UK - The National Association of Pension Funds (NAPF) has warned against the "bureaucratic nightmare" of early access to pension savings, urging the government to instead focus on the successful implementation of auto-enrolment.

Allowing pensioners to access savings ahead of retirement will serve as a distraction and increase dependency on the state pension, the organisation's chief executive Joanne Segars said.

She praised the government's willingness to explore more flexible approaches to workplace pensions as an incentive toward saving, but warned that allowing early access would only serve as a "distraction, not a solution".

"People will be tempted to dip into their pensions as a quick fix and instead end up with a serious, long-term problem years down the line," she said.

Segars added that the government would be better served by the successful implementation of auto enrolment, rather than adding additional layers of complexity to the country's pension system.

The organisation said that withdrawal of funds would be particularly complicated for defined benefit schemes, where it would impact funding levels and actuarial forecasts, potentially prompting further fund closures.

Consultancy Barnett Waddingham questioned whether there would be much demand for early access to pensions, pointing to the NAPF's own research in the US - where members can access money in their 401k plans - saying only few were interested in drawing down funds ahead of retirement.

Malcolm McLean added: "Whether that would in turn amount to a 'bureaucratic nightmare' as the NAPF describes is debatable, but it would certainly cause administrative problems for schemes, the extent of which would depend on exactly how the rules were to apply.

"The ball is now in the government's court, and it will be interesting to see which way they decide to jump.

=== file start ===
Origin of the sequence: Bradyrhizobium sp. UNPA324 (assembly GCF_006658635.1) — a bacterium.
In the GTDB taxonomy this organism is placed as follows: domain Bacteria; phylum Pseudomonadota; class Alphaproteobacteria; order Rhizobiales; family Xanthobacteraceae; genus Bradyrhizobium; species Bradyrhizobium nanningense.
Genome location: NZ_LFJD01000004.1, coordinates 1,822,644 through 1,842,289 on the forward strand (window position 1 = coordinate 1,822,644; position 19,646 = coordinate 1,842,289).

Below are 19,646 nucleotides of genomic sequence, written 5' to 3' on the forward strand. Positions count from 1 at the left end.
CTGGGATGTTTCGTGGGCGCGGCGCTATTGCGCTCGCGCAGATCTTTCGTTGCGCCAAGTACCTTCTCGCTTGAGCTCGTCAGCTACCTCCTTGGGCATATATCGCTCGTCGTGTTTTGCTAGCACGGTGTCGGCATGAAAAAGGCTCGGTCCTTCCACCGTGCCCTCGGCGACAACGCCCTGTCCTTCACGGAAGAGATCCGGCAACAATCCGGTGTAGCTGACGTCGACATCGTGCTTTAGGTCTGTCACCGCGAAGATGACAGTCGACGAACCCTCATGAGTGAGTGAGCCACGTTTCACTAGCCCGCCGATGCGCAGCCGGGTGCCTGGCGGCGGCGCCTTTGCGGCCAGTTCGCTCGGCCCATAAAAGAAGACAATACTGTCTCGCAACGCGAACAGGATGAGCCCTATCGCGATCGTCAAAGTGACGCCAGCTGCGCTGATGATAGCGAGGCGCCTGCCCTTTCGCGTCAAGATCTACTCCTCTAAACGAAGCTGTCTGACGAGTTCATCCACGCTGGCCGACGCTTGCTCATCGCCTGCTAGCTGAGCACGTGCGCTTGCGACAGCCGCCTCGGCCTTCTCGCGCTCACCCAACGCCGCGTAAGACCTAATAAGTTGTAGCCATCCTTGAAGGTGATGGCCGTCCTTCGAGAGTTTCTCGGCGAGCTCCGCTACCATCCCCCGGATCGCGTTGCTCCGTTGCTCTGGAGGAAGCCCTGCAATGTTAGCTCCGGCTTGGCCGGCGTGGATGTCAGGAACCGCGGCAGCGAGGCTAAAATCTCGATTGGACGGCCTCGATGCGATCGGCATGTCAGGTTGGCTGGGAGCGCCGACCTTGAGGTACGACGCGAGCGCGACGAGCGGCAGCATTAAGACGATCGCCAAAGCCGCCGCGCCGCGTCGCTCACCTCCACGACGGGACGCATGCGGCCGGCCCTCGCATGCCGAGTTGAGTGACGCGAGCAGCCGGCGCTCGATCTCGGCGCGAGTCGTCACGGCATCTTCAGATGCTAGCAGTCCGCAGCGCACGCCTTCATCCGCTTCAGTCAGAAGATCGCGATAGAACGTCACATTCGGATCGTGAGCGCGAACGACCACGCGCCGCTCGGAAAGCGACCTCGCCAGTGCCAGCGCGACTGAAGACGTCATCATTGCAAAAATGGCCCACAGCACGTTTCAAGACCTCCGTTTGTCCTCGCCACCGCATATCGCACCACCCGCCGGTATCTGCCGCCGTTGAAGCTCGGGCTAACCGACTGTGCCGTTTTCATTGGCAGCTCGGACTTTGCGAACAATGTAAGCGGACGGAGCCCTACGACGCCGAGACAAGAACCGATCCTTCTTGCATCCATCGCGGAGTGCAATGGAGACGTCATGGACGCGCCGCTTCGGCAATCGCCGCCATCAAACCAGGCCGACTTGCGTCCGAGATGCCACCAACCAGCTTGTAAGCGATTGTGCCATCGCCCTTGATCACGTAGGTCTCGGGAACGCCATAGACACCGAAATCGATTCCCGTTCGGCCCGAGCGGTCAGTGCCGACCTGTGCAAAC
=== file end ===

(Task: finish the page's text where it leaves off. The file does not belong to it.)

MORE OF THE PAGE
"The arguments for and against are finely balanced, but, given the level of opposition from the pensions industry, as represented by the NAPF, and unless or until it can be shown conclusively that more people, not less, would be accumulating pension savings as a result, it would be surprising if they chose to go ahead."

Meanwhile, State Street has been reappointed as global custodian of the Pension Protection Fund (PPF).

State Street, which was named custodian and administration provider at the £5bn (€5.8bn) lifeboat funds' inception in 2005, was later asked to assist with risk analytics, as well as valuation of over-the-counter derivates.

With the new five-year contract, which came into effect at the beginning of the year, the PPF has further asked it to take charge of securities lending.

Martin Clarke, executive director of financial risk at the PPF, said it was important for the appointment to select a firm to best meet their interests, especially at a time when the scheme was diversifying into new assets.

Securities lending was included as one of several new assets allowed by the PPF when an updated Statement of Investment Principles was unveiled last year.